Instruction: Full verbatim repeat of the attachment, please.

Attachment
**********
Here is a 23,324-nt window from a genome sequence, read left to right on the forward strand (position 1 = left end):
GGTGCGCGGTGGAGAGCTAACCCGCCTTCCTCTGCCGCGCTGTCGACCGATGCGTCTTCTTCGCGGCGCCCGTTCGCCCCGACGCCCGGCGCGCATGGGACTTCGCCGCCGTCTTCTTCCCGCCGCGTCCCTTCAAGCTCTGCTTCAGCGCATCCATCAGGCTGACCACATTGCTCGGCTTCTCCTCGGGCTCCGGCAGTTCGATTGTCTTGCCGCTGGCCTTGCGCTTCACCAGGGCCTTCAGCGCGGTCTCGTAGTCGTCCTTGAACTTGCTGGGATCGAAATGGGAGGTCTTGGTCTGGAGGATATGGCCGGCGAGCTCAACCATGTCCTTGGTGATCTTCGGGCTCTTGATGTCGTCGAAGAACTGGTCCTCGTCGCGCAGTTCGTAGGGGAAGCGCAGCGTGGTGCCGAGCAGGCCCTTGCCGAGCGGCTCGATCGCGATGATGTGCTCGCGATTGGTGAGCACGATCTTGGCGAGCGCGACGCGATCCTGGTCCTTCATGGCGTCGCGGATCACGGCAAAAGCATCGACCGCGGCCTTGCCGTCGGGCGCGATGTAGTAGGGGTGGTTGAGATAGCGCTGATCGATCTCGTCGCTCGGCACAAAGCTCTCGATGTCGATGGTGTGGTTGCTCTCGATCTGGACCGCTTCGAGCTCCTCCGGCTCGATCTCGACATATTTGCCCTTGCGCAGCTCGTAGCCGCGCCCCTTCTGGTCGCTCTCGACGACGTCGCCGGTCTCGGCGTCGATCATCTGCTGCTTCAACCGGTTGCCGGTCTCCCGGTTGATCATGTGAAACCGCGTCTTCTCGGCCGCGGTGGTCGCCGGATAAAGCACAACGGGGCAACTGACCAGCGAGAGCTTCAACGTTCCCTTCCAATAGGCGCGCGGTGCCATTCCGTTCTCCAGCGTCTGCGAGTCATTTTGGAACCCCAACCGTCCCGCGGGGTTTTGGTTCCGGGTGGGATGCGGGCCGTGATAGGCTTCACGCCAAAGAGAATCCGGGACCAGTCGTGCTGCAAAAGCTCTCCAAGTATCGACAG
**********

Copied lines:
Here is a 23,324-nt window from a genome sequence, read left to right on the forward strand (position 1 = left end):
GGTGCGCGGTGGAGAGCTAACCCGCCTTCCTCTGCCGCGCTGTCGACCGATGCGTCTTCTTCGCGGCGCCCGTTCGCCCCGACGCCCGGCGCGCATGGGACTTCGCCGCCGTCTTCTTCCCGCCGCGTCCCTTCAAGCTCTGCTTCAGCGCATCCATCAGGCTGACCACATTGCTCGGCTTCTCCTCGGGCTCCGGCAGTTCGATTGTCTTGCCGCTGGCCTTGCGCTTCACCAGGGCCTTCAGCGCGGTCTCGTAGTCGTCCTTGAACTTGCTGGGATCGAAATGGGAGGTCTTGGTCTGGAGGATATGGCCGGCGAGCTCAACCATGTCCTTGGTGATCTTCGGGCTCTTGATGTCGTCGAAGAACTGGTCCTCGTCGCGCAGTTCGTAGGGGAAGCGCAGCGTGGTGCCGAGCAGGCCCTTGCCGAGCGGCTCGATCGCGATGATGTGCTCGCGATTGGTGAGCACGATCTTGGCGAGCGCGACGCGATCCTGGTCCTTCATGGCGTCGCGGATCACGGCAAAAGCATCGACCGCGGCCTTGCCGTCGGGCGCGATGTAGTAGGGGTGGTTGAGATAGCGCTGATCGATCTCGTCGCTCGGCACAAAGCTCTCGATGTCGATGGTGTGGTTGCTCTCGATCTGGACCGCTTCGAGCTCCTCCGGCTCGATCTCGACATATTTGCCCTTGCGCAGCTCGTAGCCGCGCCCCTTCTGGTCGCTCTCGACGACGTCGCCGGTCTCGGCGTCGATCATCTGCTGCTTCAACCGGTTGCCGGTCTCCCGGTTGATCATGTGAAACCGCGTCTTCTCGGCCGCGGTGGTCGCCGGATAAAGCACAACGGGGCAACTGACCAGCGAGAGCTTCAACGTTCCCTTCCAATAGGCGCGCGGTGCCATTCCGTTCTCCAGCGTCTGCGAGTCATTTTGGAACCCCAACCGTCCCGCGGGGTTTTGGTTCCGGGTGGGATGCGGGCCGTGATAGGCTTCACGCCAAAGAGAATCCGGGACCAGTCGTGCTGCAAAAGCTCTCCAAGTATCGACAG